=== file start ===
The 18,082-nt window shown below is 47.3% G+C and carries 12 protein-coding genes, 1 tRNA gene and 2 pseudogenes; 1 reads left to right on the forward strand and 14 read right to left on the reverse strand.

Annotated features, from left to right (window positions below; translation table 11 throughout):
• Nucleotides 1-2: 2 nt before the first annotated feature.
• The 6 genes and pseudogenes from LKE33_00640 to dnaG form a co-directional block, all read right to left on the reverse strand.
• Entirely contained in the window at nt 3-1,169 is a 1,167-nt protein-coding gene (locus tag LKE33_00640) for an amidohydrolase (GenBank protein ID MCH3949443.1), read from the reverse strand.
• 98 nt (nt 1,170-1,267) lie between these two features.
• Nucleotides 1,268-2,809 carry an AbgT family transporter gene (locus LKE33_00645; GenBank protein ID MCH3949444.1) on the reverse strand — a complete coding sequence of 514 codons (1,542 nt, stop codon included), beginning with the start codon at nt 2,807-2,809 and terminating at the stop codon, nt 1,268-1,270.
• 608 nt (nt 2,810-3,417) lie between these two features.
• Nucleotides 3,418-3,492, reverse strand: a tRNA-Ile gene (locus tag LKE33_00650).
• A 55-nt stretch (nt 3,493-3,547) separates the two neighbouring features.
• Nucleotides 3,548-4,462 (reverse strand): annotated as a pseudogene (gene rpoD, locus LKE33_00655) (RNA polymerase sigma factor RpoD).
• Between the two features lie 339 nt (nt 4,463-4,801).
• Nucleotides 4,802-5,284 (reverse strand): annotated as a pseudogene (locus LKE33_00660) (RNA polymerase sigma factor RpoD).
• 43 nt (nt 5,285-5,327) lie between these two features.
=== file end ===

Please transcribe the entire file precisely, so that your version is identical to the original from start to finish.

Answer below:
The 18,082-nt window shown below is 47.3% G+C and carries 12 protein-coding genes, 1 tRNA gene and 2 pseudogenes; 1 reads left to right on the forward strand and 14 read right to left on the reverse strand.

Annotated features, from left to right (window positions below; translation table 11 throughout):
• Nucleotides 1-2: 2 nt before the first annotated feature.
• The 6 genes and pseudogenes from LKE33_00640 to dnaG form a co-directional block, all read right to left on the reverse strand.
• Entirely contained in the window at nt 3-1,169 is a 1,167-nt protein-coding gene (locus tag LKE33_00640) for an amidohydrolase (GenBank protein ID MCH3949443.1), read from the reverse strand.
• 98 nt (nt 1,170-1,267) lie between these two features.
• Nucleotides 1,268-2,809 carry an AbgT family transporter gene (locus LKE33_00645; GenBank protein ID MCH3949444.1) on the reverse strand — a complete coding sequence of 514 codons (1,542 nt, stop codon included), beginning with the start codon at nt 2,807-2,809 and terminating at the stop codon, nt 1,268-1,270.
• 608 nt (nt 2,810-3,417) lie between these two features.
• Nucleotides 3,418-3,492, reverse strand: a tRNA-Ile gene (locus tag LKE33_00650).
• A 55-nt stretch (nt 3,493-3,547) separates the two neighbouring features.
• Nucleotides 3,548-4,462 (reverse strand): annotated as a pseudogene (gene rpoD, locus LKE33_00655) (RNA polymerase sigma factor RpoD).
• Between the two features lie 339 nt (nt 4,463-4,801).
• Nucleotides 4,802-5,284 (reverse strand): annotated as a pseudogene (locus LKE33_00660) (RNA polymerase sigma factor RpoD).
• 43 nt (nt 5,285-5,327) lie between these two features.